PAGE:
“My mother’s grandfather was a fern collector. Ferns in Victorian New Zealand were pretty marvellous, pretty famous, and I’ve got his fern collections in my office now, they’re dried specimens, they’re now 150 years old.

“My parents had a nursery as well as a farm, so I grew up propagating plants, taking cuttings, helping with the grafting and so on. I started right from the day I can ever remember, collecting herbarium specimens, drying them in newspaper, placing them on a sheet with notes about them. I started learning the name of native plants and collecting them and so on and that’s basically been my entire life.”

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Telling the personal stories of trees and bringing them to life to people today is Philip’s gift, and it’s extraordinary. He already has two award-winning books as his legacy. Dancing Leaves is about the cabbage tree. When large numbers of cabbage trees started dying off in the 1980s, Philip got the job as DoC’s expert and one was of the leaders of the conservation efforts.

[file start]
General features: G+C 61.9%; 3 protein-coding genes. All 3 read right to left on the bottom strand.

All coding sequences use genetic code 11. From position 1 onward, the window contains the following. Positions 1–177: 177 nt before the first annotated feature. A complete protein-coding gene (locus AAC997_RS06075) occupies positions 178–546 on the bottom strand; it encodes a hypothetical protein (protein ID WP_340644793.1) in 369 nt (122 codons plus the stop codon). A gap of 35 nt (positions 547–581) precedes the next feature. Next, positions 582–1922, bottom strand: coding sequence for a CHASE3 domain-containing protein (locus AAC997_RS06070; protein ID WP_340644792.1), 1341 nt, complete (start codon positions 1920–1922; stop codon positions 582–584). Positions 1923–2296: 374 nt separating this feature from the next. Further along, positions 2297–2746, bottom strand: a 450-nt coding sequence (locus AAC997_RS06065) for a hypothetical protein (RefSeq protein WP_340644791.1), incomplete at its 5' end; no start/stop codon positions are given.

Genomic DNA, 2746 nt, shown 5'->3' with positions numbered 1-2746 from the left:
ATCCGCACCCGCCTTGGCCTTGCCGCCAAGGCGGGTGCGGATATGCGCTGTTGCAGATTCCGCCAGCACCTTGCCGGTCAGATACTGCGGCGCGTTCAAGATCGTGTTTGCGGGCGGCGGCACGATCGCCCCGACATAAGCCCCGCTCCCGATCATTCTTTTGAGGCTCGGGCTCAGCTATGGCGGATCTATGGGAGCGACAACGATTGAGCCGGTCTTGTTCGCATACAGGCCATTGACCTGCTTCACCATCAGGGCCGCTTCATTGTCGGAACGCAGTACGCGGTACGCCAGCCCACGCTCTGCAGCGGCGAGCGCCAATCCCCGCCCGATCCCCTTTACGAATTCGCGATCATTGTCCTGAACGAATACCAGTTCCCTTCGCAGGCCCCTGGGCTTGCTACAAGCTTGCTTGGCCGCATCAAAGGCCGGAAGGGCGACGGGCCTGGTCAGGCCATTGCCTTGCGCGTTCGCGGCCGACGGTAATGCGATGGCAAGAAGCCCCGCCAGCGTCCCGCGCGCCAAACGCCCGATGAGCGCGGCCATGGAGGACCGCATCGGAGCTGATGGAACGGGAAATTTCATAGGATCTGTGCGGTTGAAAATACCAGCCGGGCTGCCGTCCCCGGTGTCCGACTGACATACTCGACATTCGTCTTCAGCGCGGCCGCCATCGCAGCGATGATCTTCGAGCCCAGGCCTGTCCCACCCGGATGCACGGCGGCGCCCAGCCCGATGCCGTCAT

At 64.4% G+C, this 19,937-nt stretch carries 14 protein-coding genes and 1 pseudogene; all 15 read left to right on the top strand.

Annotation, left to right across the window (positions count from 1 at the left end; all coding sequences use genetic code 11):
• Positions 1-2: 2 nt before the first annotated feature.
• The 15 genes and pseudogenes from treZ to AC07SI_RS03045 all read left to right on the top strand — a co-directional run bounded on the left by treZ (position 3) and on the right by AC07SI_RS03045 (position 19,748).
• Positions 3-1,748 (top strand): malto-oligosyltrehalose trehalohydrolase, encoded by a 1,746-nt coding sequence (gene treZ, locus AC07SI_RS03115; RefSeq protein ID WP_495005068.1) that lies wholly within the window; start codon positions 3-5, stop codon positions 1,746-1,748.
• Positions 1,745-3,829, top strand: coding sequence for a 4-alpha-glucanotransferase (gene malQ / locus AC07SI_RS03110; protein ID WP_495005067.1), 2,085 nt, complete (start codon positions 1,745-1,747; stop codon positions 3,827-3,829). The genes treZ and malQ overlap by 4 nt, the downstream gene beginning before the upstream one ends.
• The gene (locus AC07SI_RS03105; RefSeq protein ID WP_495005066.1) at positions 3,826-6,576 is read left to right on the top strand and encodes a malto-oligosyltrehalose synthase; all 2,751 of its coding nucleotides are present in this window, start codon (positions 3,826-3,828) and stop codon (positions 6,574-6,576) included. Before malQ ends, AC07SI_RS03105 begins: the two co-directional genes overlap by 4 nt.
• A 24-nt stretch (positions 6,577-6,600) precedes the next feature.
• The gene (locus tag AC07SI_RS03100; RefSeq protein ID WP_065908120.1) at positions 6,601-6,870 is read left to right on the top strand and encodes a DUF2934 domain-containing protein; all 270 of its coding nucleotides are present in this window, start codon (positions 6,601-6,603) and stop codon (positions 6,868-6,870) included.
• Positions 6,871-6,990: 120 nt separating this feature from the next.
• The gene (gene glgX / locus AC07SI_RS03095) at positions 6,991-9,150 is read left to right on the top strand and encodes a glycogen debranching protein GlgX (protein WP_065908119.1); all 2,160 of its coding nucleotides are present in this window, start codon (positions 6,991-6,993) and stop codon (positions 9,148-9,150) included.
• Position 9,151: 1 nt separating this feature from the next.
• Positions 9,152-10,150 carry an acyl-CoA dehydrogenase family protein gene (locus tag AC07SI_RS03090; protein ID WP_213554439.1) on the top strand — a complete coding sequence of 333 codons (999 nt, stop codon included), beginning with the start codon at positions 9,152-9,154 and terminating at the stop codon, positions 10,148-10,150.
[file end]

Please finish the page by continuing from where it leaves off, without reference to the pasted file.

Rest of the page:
His other is Pōhutukawa & Rātā: New Zealand’s Iron-hearted Trees. So it won’t surprise you to know that both Philip was a founding member of Project Crimson, a group born from research which showed back in the late 1980s that more than 90% of coastal pohutukawa stands in NZ had been eliminated. Today, Project Crimson has organised the replanting of more than 330,000 trees.

When he was granted $100,000 by the Michael King Writers’ Fellowship and received other funding by various groups back in 2009, Philip was originally thinking of writing about the Joshua tree (he did his PhD on it back in the 1970s). But he decided to complete his trilogy on NZ natives and chose what he describes as the most chiefly of all the trees.